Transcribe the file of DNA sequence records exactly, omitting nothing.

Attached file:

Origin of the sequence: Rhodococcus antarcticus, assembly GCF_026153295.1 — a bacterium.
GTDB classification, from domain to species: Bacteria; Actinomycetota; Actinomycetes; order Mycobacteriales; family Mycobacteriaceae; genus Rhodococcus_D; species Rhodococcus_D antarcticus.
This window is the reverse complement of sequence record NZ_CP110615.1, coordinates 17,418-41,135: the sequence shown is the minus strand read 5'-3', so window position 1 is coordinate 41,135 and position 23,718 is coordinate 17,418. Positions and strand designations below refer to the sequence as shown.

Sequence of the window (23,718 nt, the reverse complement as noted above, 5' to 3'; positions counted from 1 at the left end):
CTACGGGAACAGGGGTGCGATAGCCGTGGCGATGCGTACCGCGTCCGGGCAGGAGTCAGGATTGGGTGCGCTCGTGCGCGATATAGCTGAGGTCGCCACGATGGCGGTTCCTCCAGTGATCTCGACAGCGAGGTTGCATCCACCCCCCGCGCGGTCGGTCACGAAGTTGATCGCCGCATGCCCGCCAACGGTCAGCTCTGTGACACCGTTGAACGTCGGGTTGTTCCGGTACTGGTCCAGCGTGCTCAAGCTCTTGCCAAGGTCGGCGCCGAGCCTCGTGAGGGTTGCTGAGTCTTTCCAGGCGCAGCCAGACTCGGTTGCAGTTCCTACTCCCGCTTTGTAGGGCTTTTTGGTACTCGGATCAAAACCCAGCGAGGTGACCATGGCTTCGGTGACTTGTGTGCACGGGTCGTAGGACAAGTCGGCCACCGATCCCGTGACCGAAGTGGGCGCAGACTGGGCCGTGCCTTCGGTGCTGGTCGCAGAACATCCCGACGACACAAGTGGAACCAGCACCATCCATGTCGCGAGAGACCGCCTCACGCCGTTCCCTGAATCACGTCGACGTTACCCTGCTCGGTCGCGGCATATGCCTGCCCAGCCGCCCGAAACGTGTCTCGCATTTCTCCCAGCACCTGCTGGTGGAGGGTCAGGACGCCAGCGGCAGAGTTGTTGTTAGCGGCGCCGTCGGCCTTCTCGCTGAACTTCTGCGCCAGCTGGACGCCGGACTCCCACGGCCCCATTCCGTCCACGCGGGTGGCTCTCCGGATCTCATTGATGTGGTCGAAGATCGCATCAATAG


Origin of the sequence: Rhodococcus antarcticus, assembly GCF_026153295.1 — a bacterium.
GTDB classification, from domain to species: Bacteria; Actinomycetota; Actinomycetes; order Mycobacteriales; family Mycobacteriaceae; genus Rhodococcus_D; species Rhodococcus_D antarcticus.
This window is the reverse complement of sequence record NZ_CP110615.1, coordinates 17,418-41,135: the sequence shown is the minus strand read 5'-3', so window position 1 is coordinate 41,135 and position 23,718 is coordinate 17,418. Positions and strand designations below refer to the sequence as shown.

Sequence of the window (23,718 nt, the reverse complement as noted above, 5' to 3'; positions counted from 1 at the left end):
CTACGGGAACAGGGGTGCGATAGCCGTGGCGATGCGTACCGCGTCCGGGCAGGAGTCAGGATTGGGTGCGCTCGTGCGCGATATAGCTGAGGTCGCCACGATGGCGGTTCCTCCAGTGATCTCGACAGCGAGGTTGCATCCACCCCCCGCGCGGTCGGTCACGAAGTTGATCGCCGCATGCCCGCCAACGGTCAGCTCTGTGACACCGTTGAACGTCGGGTTGTTCCGGTACTGGTCCAGCGTGCTCAAGCTCTTGCCAAGGTCGGCGCCGAGCCTCGTGAGGGTTGCTGAGTCTTTCCAGGCGCAGCCAGACTCGGTTGCAGTTCCTACTCCCGCTTTGTAGGGCTTTTTGGTACTCGGATCAAAACCCAGCGAGGTGACCATGGCTTCGGTGACTTGTGTGCACGGGTCGTAGGACAAGTCGGCCACCGATCCCGTGACCGAAGTGGGCGCAGACTGGGCCGTGCCTTCGGTGCTGGTCGCAGAACATCCCGACGACACAAGTGGAACCAGCACCATCCATGTCGCGAGAGACCGCCTCACGCCGTTCCCTGAATCACGTCGACGTTACCCTGCTCGGTCGCGGCATATGCCTGCCCAGCCGCCCGAAACGTGTCTCGCATTTCTCCCAGCACCTGCTGGTGGAGGGTCAGGACGCCAGCGGCAGAGTTGTTGTTAGCGGCGCCGTCGGCCTTCTCGCTGAACTTCTGCGCCAGCTGGACGCCGGACTCCCACGGCCCCATTCCGTCCACGCGGGTGGCTCTCCGGATCTCATTGATGTGGTCGAAGATCGCATCAATAG